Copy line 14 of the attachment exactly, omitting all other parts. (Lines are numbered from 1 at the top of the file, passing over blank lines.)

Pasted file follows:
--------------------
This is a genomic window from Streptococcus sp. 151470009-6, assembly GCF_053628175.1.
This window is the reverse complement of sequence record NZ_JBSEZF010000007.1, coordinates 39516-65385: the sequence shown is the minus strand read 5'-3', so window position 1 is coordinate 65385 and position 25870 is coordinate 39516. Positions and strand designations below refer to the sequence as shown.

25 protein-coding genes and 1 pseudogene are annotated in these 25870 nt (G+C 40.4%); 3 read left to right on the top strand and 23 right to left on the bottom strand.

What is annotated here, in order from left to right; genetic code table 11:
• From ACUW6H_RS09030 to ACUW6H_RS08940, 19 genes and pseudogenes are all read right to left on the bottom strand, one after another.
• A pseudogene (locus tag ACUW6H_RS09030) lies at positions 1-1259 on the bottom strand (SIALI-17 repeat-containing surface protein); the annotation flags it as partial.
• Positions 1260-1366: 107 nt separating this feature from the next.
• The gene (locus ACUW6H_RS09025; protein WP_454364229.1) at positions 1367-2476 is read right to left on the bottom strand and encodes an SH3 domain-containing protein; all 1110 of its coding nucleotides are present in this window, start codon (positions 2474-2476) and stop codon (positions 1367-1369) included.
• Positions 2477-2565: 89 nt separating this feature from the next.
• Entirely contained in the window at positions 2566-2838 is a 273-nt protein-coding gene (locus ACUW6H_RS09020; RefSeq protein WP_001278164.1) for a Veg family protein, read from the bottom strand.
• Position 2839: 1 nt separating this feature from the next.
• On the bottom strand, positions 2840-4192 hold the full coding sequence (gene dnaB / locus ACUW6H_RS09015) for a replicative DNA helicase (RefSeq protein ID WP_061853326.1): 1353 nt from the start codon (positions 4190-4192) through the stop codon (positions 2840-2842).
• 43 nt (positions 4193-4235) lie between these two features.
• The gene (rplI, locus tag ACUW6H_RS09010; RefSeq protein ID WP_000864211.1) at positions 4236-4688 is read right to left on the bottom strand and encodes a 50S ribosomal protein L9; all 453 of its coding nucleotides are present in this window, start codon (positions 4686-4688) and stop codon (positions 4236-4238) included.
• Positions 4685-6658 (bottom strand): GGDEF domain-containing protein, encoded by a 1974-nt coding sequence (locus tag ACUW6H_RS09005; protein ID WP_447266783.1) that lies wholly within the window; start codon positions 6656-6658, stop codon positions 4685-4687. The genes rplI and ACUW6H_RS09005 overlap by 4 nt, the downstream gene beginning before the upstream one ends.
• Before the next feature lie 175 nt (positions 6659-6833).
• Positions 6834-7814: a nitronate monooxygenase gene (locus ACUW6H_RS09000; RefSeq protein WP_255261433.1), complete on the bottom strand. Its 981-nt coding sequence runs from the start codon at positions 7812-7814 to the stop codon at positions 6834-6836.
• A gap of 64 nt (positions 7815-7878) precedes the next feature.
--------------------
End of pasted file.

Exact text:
• The gene (rplI, locus tag ACUW6H_RS09010; RefSeq protein ID WP_000864211.1) at positions 4236-4688 is read right to left on the bottom strand and encodes a 50S ribosomal protein L9; all 453 of its coding nucleotides are present in this window, start codon (positions 4686-4688) and stop codon (positions 4236-4238) included.